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Mitchell: Black history might help lift troubled youths’ esteem

A teen shows her boot thwas hit by shrapnel.  |  Richard A. Chapman~Sun-Times

A teen shows her boot that was hit by shrapnel. | Richard A. Chapman~Sun-Times

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Updated: March 6, 2013 6:32AM

There’s an oft-quoted saying that goes: “If you don’t know where you’ve been, you don’t know where you are going.”

Because this month is designated as Black History Month, there is the expectation that many of us will be focusing on black achievements.

Frankly, Black History Month observances appear to have fallen off. There’s not nearly the number of educational programs or media attention on black history as there was just 25 years ago.

Unfortunately, the ongoing gun violence also has cast a shadow over this year’s observance.

It’s hard to get excited about past accomplishments when the present looks so bleak.

Indeed, former state senator James Meeks recently shared this thought with Sun-Times City Hall Reporter Fran Spielman:

“Combine an uneducated kid with a fatherless kid and you’ve got a dangerous product of the street at 15. It’s that product of the street that’s causing all of this violence,” Meeks said.

But the young people who are guilty of killing and maiming so many people with guns weren’t created in a factory. They were born of women and men. Most often, these are the kids being brought up without a lot of support or encouragement.

Black History Month is a good time to remind them that black people have been through the worst and still managed to accomplish firsts in every field.

Those who are living amid hopelessness and want need to remember whence we came.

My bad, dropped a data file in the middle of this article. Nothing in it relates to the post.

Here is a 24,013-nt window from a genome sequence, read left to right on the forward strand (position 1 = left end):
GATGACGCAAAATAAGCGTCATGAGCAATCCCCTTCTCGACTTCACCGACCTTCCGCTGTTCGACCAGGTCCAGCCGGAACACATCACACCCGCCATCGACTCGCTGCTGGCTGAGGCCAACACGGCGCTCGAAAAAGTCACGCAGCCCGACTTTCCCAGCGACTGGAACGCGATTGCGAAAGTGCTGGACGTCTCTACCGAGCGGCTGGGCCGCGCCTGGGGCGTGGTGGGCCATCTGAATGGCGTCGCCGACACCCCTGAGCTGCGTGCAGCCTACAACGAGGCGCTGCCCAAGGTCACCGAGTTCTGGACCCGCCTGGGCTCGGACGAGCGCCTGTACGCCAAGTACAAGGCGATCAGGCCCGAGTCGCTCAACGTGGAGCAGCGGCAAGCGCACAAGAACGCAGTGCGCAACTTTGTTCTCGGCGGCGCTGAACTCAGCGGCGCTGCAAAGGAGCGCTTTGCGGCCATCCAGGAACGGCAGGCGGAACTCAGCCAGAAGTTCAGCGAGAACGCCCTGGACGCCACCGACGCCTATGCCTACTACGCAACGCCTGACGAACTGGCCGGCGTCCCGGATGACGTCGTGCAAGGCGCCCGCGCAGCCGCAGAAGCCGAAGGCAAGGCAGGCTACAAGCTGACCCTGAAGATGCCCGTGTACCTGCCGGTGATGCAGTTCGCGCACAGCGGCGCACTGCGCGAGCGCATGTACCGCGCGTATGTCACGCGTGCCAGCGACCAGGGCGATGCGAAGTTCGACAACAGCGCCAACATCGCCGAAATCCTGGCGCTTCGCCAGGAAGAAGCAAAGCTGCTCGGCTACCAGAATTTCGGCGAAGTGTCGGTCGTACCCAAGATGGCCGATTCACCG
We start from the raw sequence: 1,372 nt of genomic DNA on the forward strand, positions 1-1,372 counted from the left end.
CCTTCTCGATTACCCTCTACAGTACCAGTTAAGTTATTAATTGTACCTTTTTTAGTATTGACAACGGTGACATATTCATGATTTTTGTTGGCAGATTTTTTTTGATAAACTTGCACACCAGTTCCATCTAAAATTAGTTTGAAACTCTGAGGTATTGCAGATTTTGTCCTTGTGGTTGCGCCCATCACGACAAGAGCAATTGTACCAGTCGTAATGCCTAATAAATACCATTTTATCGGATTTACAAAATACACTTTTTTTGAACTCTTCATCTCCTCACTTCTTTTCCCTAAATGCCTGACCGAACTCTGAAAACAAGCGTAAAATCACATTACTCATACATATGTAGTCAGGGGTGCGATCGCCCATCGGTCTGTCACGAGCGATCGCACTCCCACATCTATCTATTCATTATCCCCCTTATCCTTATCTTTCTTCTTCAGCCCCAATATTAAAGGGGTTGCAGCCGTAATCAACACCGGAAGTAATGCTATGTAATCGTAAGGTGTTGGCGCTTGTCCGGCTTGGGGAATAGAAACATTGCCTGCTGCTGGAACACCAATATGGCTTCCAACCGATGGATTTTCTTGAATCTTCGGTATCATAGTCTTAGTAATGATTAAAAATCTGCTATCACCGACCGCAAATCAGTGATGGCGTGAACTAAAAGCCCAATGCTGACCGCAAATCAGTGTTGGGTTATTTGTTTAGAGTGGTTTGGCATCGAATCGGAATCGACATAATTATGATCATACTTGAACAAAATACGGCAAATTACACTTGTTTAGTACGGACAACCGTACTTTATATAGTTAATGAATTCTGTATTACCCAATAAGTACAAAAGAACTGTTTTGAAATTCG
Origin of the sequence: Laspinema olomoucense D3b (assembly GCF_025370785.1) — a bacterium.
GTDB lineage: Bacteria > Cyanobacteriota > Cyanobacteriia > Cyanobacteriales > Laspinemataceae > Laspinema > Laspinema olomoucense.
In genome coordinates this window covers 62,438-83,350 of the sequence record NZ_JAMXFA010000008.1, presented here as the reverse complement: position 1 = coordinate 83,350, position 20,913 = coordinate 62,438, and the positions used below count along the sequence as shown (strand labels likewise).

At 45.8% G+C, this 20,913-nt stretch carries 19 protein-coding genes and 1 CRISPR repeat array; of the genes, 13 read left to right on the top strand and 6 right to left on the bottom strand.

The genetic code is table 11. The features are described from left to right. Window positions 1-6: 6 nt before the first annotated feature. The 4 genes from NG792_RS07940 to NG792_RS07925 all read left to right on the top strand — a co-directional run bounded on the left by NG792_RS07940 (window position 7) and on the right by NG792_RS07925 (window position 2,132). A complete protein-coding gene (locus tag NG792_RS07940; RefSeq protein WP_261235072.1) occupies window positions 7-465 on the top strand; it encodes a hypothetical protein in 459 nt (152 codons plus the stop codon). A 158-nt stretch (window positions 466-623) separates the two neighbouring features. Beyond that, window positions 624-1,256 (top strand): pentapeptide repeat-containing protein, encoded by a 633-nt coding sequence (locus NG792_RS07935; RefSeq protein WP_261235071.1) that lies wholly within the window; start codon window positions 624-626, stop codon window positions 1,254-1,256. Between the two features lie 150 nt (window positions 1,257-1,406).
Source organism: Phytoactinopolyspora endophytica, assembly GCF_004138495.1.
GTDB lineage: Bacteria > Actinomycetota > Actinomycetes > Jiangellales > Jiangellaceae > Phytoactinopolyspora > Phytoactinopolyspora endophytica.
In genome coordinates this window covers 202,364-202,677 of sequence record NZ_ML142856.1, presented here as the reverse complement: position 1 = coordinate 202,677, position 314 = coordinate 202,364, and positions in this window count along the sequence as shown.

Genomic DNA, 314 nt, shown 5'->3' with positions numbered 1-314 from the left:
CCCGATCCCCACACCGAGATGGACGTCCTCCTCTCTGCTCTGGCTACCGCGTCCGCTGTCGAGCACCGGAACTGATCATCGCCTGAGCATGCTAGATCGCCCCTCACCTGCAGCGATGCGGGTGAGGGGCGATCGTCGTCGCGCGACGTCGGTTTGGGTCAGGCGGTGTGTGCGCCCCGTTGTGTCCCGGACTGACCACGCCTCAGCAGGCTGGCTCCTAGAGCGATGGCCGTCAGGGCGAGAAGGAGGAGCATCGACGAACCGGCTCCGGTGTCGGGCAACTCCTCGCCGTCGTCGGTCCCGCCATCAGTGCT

Indeed, “Black Firsts: 4,000 Ground-Breaking and Pioneering Historical Events,” by Jessie Carney Smith, is a useful tool to get this powerful message across to African Americans of every age.

“I’ve known young people who have read it and they are just amazed that people have done so much in so many areas and for so long,” said Smith in a telephone interview.

Smith is Dean of the Library and William and Camille Cosby Professor in the Humanities at Fisk University in Nashville, Tenn. She is the first black to receive a Ph.D. in library science from the University of Illinois.

Smith’s greatest challenge in compiling the book was space constraints.

“You want to add everything that someone had done. I was really excited about some of the newest ones,” she said.

The election of President Barack Obama was an example.

“When I asked young people to tell me some firsts, that is the first thing they say. They are proud of that,” Smith told me.

Jesse Jackson Sr. is listed as the first black American to be a viable candidate for the presidential nomination for his 1984 campaign.

Released in 2013, the 760-page book chronicles the accomplishments of black people around the world.

Black Chicagoans were especially prosperous when it came to establishing businesses.

For instance, in 1908, Jesse Binga (1865-1950) was the founder of the first black-owned bank in Chicago. Binga State Bank was the first bank, owned, managed and controlled by blacks in the North. In 1953, Dempsey J. Travis (1920-2009) established the Sivart Mortgage Company of Chicago, creating was the first black mortgage banking firm.

And Cirilo A. McSween (1926-2008) is listed as the first black to “represent a major white owned insurance company,” New York Life Insurance Company; the first black to sell a million dollars worth of life insurance for any company in one year, and as one of the first blacks to own a McDonald’s franchise in Chicago.

Black Chicagoans also broke barriers in the labor movement.

In 1954, Addie L. Wyatt (1924-2012) became the first woman president of a packinghouse local, and in 1976 she became the first black woman to hold a leadership role in an international union.

As Smith noted, it is hard to know what would make a difference with young people causing problems.

But learning more about the African Americans who have overcome barriers to become “firsts” can’t hurt.

“Make sure the book is available in schools and in local community centers. Saturate those areas with the book. That is one thing we are trying,” Smith said.

The investment will pay off.

“Black Firsts” is a book full of hope.

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